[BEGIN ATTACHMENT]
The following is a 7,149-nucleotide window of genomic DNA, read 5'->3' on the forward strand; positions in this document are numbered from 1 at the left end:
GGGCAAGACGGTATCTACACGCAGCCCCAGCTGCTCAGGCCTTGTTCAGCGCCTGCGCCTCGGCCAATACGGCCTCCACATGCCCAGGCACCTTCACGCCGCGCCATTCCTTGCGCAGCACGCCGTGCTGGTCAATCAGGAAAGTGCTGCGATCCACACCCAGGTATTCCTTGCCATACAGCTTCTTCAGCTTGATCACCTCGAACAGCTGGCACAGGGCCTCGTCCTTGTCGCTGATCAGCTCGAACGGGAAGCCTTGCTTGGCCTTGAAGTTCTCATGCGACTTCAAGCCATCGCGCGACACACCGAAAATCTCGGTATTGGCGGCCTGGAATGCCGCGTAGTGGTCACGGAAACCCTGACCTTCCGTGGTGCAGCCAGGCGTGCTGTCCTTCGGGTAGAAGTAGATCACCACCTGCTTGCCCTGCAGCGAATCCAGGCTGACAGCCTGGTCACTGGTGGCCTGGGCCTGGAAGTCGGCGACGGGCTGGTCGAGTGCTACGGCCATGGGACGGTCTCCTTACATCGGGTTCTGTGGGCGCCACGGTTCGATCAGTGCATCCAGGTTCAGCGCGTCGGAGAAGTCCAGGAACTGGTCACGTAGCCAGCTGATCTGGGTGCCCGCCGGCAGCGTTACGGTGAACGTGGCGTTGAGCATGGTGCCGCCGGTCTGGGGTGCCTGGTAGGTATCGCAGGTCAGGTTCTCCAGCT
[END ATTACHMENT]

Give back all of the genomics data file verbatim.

The following is a 7,149-nucleotide window of genomic DNA, read 5'->3' on the forward strand; positions in this document are numbered from 1 at the left end:
GGGCAAGACGGTATCTACACGCAGCCCCAGCTGCTCAGGCCTTGTTCAGCGCCTGCGCCTCGGCCAATACGGCCTCCACATGCCCAGGCACCTTCACGCCGCGCCATTCCTTGCGCAGCACGCCGTGCTGGTCAATCAGGAAAGTGCTGCGATCCACACCCAGGTATTCCTTGCCATACAGCTTCTTCAGCTTGATCACCTCGAACAGCTGGCACAGGGCCTCGTCCTTGTCGCTGATCAGCTCGAACGGGAAGCCTTGCTTGGCCTTGAAGTTCTCATGCGACTTCAAGCCATCGCGCGACACACCGAAAATCTCGGTATTGGCGGCCTGGAATGCCGCGTAGTGGTCACGGAAACCCTGACCTTCCGTGGTGCAGCCAGGCGTGCTGTCCTTCGGGTAGAAGTAGATCACCACCTGCTTGCCCTGCAGCGAATCCAGGCTGACAGCCTGGTCACTGGTGGCCTGGGCCTGGAAGTCGGCGACGGGCTGGTCGAGTGCTACGGCCATGGGACGGTCTCCTTACATCGGGTTCTGTGGGCGCCACGGTTCGATCAGTGCATCCAGGTTCAGCGCGTCGGAGAAGTCCAGGAACTGGTCACGTAGCCAGCTGATCTGGGTGCCCGCCGGCAGCGTTACGGTGAACGTGGCGTTGAGCATGGTGCCGCCGGTCTGGGGTGCCTGGTAGGTATCGCAGGTCAGGTTCTCCAGCT